Dee Why

Type :
Steel screw steamer
Launched  :
23/12/1927
Builder :
Napier & Miller
Old Kirkpatrick, Scotland
Gross :
799 tons
Dimensions :
67.00 x 11.00 (metres)
Passenger capacity :
1587
Speed :
17.75 knots

Dee Why was the first of two identical ferries (the other being Curl Curl) built in Scotland in 1928 for the PJ&MSS Co.

Curl Curl, her sister Dee Why and later the South Steyne, all steamed out from Scotland under their own power - the first Manly ferries to do so since the Brighton in 1883. Since the introduction of the Baragoola, ferry traffic had been growing to such an extent that the Manly company needed to aquire faster & larger ships. The cost to build them in Australia was too high, so the company looked to Scotland for their new ships.

First of the two new ships to arrive in Sydney was the Curl Curl on the 25th of November, 1928 after a voyage of more than 20 weeks. Dee Why followed soon after on the 1st of November. During the trip of the two ferries, they encountered heavy weather in the Bay of Biscay. Curl Curl suffered the only damage - a broken window. The twins stayed at Aden for 10 days & Port Said for 5 days due to a broken steam pipe on Curl Curl.  A further two month delay was due to both ferries waiting for the pass of the Monsoon season.

Curl Curl's arrival was unexpected, she had shaved 5 days off travelling down the Queensland coast. Dee Why's arrival a few days later was in the middle of the night & because the harbour pilot refused to board her over her wide sponsons, she had to follow the pilot into the Heads & moor at Watsons Bay.

Dee Why had problems on the journey to Australia caused by troublesome crew. The captain put the troublemakers off in Aden & hired a stowaway found on board in their place.

Dee Why's first taste of trouble came in November of 1931 when she collided with the harbour ferry Kirrule off Fort Denison, the Dee Why was at fault in this collision, being that she was the faster ship & had forced Kirrule off course by coming up behind her. She then stayed out of trouble until Christmas Night in 1946 when unseasonal fog settled over the harbour (it's not usually a problem in Summer). Halfway across the Heads, city bound, a heavy fog bank loomed up unexpectedly & the ship reduced speed. Lookouts were placed on the ship & within minutes, land was spotted. Although the captain ordered full astern, Dee Why struck rocks & slid across the bottom. She was stuck fast. Two fire-fighting tugs were despatched to the scene & were joined by a naval tug. South Steyne arrived shortly after to assist, but it was deemed that because of her size, it was unwise to get her close to the Dee Why. However, around 40 passengers managed to get over onto her. Bellubera then arrived on the scene & took off the remaining passengers. After four hours, Dee Why was finally moved off the rocks where it was discovered that though she was not holed, she had lost a rudder & a propeller &  had damaged some plates.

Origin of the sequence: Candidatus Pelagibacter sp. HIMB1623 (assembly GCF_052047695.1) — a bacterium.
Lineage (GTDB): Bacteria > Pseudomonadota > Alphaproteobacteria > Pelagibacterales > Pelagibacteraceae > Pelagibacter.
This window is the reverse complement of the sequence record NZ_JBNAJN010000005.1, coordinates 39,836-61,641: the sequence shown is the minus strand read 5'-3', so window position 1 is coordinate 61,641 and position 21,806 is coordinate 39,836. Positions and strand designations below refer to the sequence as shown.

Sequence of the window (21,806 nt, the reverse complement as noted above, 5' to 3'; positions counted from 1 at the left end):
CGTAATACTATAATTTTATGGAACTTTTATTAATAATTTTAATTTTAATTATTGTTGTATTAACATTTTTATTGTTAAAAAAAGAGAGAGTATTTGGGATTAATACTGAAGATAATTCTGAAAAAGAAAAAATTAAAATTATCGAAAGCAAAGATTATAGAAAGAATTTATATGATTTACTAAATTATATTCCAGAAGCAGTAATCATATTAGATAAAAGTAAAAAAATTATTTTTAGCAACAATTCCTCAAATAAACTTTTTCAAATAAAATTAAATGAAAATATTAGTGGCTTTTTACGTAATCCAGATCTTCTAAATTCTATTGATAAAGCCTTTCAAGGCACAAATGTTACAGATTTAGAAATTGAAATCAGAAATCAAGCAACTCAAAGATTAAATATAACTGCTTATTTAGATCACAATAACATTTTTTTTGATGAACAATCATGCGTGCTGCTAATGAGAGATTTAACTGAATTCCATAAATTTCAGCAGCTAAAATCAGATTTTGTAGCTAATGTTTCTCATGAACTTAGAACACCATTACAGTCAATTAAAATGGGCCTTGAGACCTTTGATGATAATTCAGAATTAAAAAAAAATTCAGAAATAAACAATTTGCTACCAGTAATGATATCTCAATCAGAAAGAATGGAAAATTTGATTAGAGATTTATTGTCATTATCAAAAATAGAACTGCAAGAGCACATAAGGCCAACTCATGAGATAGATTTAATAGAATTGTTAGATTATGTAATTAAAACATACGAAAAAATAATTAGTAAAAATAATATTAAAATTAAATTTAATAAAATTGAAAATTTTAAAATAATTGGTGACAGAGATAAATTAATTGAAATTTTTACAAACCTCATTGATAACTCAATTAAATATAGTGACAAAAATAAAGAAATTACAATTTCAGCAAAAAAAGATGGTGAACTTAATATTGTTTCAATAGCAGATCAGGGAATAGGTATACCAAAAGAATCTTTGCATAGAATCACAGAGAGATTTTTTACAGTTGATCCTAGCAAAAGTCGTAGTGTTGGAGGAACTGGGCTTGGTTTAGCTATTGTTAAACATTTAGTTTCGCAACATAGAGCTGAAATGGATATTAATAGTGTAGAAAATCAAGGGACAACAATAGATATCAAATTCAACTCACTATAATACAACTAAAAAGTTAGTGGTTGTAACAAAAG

Dee Why was to run aground once more during her career, this time on Kirribilli Point after a collision with the tug Himma. Again, three tugs were required to pull her free.

Dee Why also suffered from two deaths in her crew, both engineers & both when they were taking the ferry on her morning run. One was the brother of the engineer who had died in the 1936 Bellubera fire.

By 1951, Dee Why & Curl Curl were doing most of the work in the fleet, in that year, the two ships made a total of 13,468 trips as compared to the other four ships in service (Barrenjoey was out for a refit) who managed 14,907 trips. The two big steamers were faster than their running mates, but ultimately this would tell against them; they were costly to run. After Balgowlah was withdawn from service & Barrenjoey (as North Head), Baragoola & Bellubera had been converted to diesel, the twins were shown to be very expensive to run with their bunker oil costing far more than diesel. The writing was on the wall for both vessels & by 1960, Curl Curl had been withdrawn, Dee Why followed a few years later, in the interim she acted as a relief boat for the other four ferries.

Both ships were laid up while the company decided what to do with them. Both were ultimately sold to Stride's Shipbreakers.

The twins were both capable of doing the Manly run at speeds faster than 18 knots, despite the claims put forward for the South Steyne, this speed has never been bettered.

Dee Why was scuttled on 25/05/1976, becoming the first ship to be part of the artificial reef off Long Reef. Today she rests in one piece, upright, at a depth of 51 metres. The superstructure is starting to deteriorate and her bow has begun to collapse and has broken away from the main part of the hull.